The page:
Repost from Old Blog: In Conversation – Part 1 21/05/2011

So, last Thursday night, as part of a new series of Forums hosted by the Adelaide Festival Centre, (In Conversation), Fenella Kernebone facilitated a brilliant discussion on Building [Arts] Audiences Collaboratively, Not Competitively with some of Adelaide arts heavy hitters, and Gordon Frost, who’s production of Wicked is currently taking over the town.

As is its won’t, a Twitter hashtag (#inconvo) was used by audience members and participants to comment on proceedings. From it, and subsequent reviews and blogs, this is where the wheels began turning on a heated debate among Adelaide’s arts community, especially concerning opinions that the forum was dismissive of younger generations and their engagement in the arts.

I encourage you to do as I shall tonight and listen to the forum podcast (an enormous 100MB+ file on Soundcloud – link here) and read through the Twitter comments and articles for background and clarity (which I’m still seeking) on this debate, which appears, at first glance, separate to the forum’s original intent to discuss Collaboration in the arts among arts organisations.

Online articles in response to the event include:

Krystoff’s review:
http://networkedblogs.com/i5rwu

Ianto Ware (Renew Adelaide) blog post:
http://renewadelaide.wordpress.com/2011/05/19/its-the-content-stupid-and-other-comments-from-the-building-arts-audiences-collaboratively-forum/

Kay Jamieson from Brink Productions expands on her company’s collaborative work:
http://brinkbits.blogspot.com/2011/05/inconvo.html

Arts Blogger Jane Howard’s blog post (to which I immediately shot off the below, admittedly not researched, response.):
http://noplain.wordpress.com/2011/05/22/those-darn-youth-perspectives-on-programming-and-venues-in-adelaide

I’m still spitting chips about not being in Adelaide to attend this forum, especially in light of the fantastic responses it’s generated.

I’ve just finished downloading the audio from the event, and look forward to listening to it for myself before commenting more fully.

However, for now, I’d have to say I agree with a lot of what you and Ianto have said about the forum’s (apparent) dismissal of young people as uninterested and unattainable. Having spent the last almost three months immersed in the arts cultures of cities to Adelaide’s east, and knowing the brilliant work of Ianto, Renew Adelaide, Tuxedo Cat, Magazine and others in Adelaide to attract young people to the arts, I also find this hard to believe.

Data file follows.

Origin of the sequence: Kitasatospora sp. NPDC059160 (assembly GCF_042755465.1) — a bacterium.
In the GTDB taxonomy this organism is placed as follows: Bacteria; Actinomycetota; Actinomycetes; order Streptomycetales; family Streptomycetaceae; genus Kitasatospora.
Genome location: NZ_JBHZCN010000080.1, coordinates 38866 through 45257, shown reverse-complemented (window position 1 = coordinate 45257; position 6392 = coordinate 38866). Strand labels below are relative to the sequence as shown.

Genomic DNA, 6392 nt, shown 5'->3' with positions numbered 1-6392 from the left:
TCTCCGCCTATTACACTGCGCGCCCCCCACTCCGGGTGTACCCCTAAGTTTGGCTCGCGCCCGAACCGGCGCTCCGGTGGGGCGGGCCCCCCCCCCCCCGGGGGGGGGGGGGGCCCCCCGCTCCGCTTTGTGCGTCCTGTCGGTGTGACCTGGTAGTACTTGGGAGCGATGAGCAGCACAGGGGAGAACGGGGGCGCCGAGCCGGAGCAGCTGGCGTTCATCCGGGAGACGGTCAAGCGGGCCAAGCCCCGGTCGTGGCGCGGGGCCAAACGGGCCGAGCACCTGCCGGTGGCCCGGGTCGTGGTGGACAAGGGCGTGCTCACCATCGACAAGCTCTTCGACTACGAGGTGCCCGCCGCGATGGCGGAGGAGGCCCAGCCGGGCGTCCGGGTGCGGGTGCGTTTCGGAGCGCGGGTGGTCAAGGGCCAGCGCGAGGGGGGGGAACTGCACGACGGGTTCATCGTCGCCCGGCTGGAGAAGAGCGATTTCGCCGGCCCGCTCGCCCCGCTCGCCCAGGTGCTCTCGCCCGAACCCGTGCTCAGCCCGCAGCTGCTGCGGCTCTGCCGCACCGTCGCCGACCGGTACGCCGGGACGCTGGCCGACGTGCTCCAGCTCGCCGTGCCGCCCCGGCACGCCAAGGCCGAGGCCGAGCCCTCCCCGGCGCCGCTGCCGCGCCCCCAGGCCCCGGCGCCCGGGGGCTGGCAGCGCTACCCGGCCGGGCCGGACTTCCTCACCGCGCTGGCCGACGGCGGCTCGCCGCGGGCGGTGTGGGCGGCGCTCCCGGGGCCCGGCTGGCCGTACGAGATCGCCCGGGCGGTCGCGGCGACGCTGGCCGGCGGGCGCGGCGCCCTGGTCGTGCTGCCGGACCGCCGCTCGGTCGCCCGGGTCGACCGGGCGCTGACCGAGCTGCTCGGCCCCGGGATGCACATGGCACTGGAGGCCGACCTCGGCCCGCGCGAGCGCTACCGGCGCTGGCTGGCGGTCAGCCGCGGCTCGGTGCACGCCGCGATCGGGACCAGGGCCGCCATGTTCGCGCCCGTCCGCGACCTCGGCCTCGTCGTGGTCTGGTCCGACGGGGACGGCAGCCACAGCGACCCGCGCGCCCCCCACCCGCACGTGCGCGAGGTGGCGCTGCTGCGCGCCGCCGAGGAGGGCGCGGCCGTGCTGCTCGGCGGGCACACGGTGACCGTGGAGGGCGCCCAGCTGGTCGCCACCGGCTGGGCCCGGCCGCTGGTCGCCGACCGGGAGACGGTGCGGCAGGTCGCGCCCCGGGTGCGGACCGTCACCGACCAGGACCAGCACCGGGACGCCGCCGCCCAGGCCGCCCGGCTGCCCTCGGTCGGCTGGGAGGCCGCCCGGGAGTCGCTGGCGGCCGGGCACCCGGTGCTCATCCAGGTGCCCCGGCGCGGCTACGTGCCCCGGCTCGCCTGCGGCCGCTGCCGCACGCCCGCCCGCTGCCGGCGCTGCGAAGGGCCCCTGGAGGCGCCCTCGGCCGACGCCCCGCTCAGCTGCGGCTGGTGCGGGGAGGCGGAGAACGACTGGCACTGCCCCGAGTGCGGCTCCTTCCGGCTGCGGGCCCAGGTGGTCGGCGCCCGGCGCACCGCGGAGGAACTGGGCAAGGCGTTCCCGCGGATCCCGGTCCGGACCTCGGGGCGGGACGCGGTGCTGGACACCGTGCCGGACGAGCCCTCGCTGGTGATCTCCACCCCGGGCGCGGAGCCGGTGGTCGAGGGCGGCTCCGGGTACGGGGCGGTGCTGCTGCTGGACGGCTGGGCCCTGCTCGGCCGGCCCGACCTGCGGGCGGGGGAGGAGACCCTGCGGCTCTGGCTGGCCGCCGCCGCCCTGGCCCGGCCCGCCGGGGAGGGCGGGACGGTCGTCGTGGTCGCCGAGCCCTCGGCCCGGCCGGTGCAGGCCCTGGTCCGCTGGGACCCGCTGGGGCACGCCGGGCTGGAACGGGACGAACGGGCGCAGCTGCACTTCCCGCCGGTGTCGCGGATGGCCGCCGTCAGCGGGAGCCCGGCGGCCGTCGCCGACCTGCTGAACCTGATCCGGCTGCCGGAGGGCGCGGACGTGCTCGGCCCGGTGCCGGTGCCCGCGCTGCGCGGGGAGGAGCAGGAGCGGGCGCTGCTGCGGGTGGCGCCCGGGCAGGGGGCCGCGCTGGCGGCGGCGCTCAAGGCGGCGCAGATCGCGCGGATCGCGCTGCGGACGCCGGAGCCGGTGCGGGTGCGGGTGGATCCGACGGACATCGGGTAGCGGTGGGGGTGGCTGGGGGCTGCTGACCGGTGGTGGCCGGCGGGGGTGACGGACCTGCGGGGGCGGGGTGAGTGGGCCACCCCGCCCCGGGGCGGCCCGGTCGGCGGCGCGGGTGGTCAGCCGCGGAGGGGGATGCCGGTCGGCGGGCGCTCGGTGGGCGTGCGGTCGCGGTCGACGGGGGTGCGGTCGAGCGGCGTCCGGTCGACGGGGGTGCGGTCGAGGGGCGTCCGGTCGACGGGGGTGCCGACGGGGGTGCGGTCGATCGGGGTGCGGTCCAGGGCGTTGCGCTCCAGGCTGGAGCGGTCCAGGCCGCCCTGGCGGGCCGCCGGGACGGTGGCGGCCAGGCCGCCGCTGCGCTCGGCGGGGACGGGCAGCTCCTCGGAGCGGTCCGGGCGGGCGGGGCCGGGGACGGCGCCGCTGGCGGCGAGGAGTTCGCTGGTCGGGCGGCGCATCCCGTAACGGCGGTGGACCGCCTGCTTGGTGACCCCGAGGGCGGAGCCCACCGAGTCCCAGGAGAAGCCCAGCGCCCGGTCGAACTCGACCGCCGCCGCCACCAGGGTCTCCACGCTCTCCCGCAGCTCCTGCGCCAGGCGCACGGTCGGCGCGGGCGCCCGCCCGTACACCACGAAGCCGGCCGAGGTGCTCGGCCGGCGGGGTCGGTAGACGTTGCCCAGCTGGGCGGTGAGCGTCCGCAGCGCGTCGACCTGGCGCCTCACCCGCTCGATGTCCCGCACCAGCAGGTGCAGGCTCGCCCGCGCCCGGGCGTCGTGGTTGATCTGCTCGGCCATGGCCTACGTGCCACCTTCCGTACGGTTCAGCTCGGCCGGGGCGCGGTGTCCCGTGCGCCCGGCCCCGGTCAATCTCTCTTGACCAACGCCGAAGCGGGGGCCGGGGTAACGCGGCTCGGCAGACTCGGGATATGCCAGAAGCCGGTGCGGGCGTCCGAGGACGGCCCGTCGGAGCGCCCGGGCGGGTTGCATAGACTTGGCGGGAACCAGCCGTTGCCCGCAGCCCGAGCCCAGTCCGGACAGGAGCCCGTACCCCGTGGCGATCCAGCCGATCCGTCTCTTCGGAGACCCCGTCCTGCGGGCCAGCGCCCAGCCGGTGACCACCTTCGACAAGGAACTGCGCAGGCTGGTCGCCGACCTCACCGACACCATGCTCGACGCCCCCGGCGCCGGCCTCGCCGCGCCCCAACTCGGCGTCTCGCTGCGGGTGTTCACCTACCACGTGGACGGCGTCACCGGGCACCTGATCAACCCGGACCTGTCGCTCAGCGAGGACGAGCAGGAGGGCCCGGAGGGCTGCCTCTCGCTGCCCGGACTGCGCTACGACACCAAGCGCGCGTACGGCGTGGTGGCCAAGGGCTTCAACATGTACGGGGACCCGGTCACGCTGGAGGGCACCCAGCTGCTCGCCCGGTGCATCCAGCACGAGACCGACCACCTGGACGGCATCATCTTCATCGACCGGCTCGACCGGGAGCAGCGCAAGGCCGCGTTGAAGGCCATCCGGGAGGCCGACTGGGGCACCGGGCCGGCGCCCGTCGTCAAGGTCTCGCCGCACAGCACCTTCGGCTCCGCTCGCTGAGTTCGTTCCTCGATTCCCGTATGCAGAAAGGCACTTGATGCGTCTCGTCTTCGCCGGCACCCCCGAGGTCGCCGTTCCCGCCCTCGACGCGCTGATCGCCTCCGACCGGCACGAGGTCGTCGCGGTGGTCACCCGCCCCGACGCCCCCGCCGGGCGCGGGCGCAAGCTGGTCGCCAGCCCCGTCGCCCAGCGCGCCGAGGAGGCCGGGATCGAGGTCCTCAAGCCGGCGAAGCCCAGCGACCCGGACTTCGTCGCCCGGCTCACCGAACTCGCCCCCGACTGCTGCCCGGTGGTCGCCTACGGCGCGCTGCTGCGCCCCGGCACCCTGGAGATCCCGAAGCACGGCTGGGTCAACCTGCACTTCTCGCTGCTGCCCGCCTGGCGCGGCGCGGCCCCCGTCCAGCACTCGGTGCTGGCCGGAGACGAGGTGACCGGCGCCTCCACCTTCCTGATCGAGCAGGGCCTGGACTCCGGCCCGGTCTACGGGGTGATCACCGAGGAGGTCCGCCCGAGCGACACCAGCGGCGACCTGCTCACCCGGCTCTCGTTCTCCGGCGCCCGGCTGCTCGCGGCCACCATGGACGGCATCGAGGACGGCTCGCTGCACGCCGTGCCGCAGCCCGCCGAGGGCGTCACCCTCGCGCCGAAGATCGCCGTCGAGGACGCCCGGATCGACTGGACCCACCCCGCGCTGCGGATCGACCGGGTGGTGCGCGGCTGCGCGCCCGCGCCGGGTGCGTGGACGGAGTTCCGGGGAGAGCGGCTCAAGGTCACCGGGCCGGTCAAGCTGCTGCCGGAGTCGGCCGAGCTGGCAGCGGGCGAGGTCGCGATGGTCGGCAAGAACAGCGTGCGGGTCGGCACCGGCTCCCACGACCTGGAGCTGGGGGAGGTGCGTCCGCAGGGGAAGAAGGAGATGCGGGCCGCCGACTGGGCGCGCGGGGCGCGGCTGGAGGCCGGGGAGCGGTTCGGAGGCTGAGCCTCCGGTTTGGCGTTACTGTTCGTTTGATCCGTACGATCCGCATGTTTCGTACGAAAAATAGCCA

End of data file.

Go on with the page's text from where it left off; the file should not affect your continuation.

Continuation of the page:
Maybe too part of the answer lies in (and apologies for this if it seems I’m having a go) ‘Arts Worker SA’s’ [earlier blog] response above that

“You can’t sell something to people if they don’t want it… State Theatre has examples of this sort of programming throughout their seasons of pieces that might be artistically vibrant and interesting but even the best marketing and communications with a wide audience cannot get people in their seats.”

For generations becoming increasingly individualistic, used to one on one communications with friends on social networking sites, and very wary of the mainstream media, maybe marketing messages thrown out to appeal and be communicated ‘with a wide audience’ are never going to work. (and individualism doesn’t just apply to generation y.)

Just a thought.

More soon.

(and isn’t it great that we’re having this debate!)

Stephen

To clarify, I haven’t yet heard the forum audio, so have only the comments of the above linked blog posts to go on in forming my – to date – comments on the forum itself.

In my opinion, to get to the crux of the original topic for the forum, I believe collaboration between groups is key – especially in a city the size of Adelaide, to building new audiences.

This extends to all levels of arts organisations talking to each other, businesses and groups outside of the arts, and especially to direct, two-way communication with their audiences.

I’m very proud to have been brought up in Adelaide, a city renowned since Dunstan for its artistic prowess, and even more so since travelling interstate and hearing of the esteem South Australia, Adelaide and particularly our festivals are held in the eyes of practitioners over east.

But is it still the case that we’re leading the nation in innovative, forward thinking arts policy and programming? Is there a buzz and love of the arts permeating through a passionate wider community?

Sadly, I don’t think we are or that there is.. at least, not to the extent that I’d like and have seen elsewhere..

Why? Not for the reasons you might think.

to be continued.. 🙂

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1 Comment

  1. Pingback: In Conversation – Part 2..almost « linkadelaide

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